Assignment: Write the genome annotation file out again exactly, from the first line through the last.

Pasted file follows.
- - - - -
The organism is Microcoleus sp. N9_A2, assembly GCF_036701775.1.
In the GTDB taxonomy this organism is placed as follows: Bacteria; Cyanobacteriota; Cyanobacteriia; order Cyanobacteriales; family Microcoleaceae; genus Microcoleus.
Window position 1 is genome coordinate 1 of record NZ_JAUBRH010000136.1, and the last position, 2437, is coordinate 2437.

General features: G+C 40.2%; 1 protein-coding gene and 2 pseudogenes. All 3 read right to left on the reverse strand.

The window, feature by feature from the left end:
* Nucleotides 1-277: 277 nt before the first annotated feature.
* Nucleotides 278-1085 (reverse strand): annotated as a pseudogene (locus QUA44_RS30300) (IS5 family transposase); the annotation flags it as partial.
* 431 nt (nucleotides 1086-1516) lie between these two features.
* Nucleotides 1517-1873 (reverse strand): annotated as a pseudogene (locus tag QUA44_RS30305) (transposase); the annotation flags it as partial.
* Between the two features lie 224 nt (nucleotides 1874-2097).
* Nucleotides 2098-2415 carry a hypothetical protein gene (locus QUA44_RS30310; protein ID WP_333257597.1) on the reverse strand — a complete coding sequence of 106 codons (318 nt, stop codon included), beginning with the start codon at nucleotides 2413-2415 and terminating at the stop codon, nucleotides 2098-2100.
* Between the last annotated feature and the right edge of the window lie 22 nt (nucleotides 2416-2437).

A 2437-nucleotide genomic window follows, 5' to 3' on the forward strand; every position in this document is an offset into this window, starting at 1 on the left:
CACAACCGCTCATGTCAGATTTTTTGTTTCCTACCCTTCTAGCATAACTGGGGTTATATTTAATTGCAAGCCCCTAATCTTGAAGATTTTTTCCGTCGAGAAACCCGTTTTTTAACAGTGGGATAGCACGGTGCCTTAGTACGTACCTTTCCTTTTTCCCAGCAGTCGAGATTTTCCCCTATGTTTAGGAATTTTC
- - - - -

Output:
The organism is Microcoleus sp. N9_A2, assembly GCF_036701775.1.
In the GTDB taxonomy this organism is placed as follows: Bacteria; Cyanobacteriota; Cyanobacteriia; order Cyanobacteriales; family Microcoleaceae; genus Microcoleus.
Window position 1 is genome coordinate 1 of record NZ_JAUBRH010000136.1, and the last position, 2437, is coordinate 2437.

General features: G+C 40.2%; 1 protein-coding gene and 2 pseudogenes. All 3 read right to left on the reverse strand.

The window, feature by feature from the left end:
* Nucleotides 1-277: 277 nt before the first annotated feature.
* Nucleotides 278-1085 (reverse strand): annotated as a pseudogene (locus QUA44_RS30300) (IS5 family transposase); the annotation flags it as partial.
* 431 nt (nucleotides 1086-1516) lie between these two features.
* Nucleotides 1517-1873 (reverse strand): annotated as a pseudogene (locus tag QUA44_RS30305) (transposase); the annotation flags it as partial.
* Between the two features lie 224 nt (nucleotides 1874-2097).
* Nucleotides 2098-2415 carry a hypothetical protein gene (locus QUA44_RS30310; protein ID WP_333257597.1) on the reverse strand — a complete coding sequence of 106 codons (318 nt, stop codon included), beginning with the start codon at nucleotides 2413-2415 and terminating at the stop codon, nucleotides 2098-2100.
* Between the last annotated feature and the right edge of the window lie 22 nt (nucleotides 2416-2437).

A 2437-nucleotide genomic window follows, 5' to 3' on the forward strand; every position in this document is an offset into this window, starting at 1 on the left:
CACAACCGCTCATGTCAGATTTTTTGTTTCCTACCCTTCTAGCATAACTGGGGTTATATTTAATTGCAAGCCCCTAATCTTGAAGATTTTTTCCGTCGAGAAACCCGTTTTTTAACAGTGGGATAGCACGGTGCCTTAGTACGTACCTTTCCTTTTTCCCAGCAGTCGAGATTTTCCCCTATGTTTAGGAATTTTC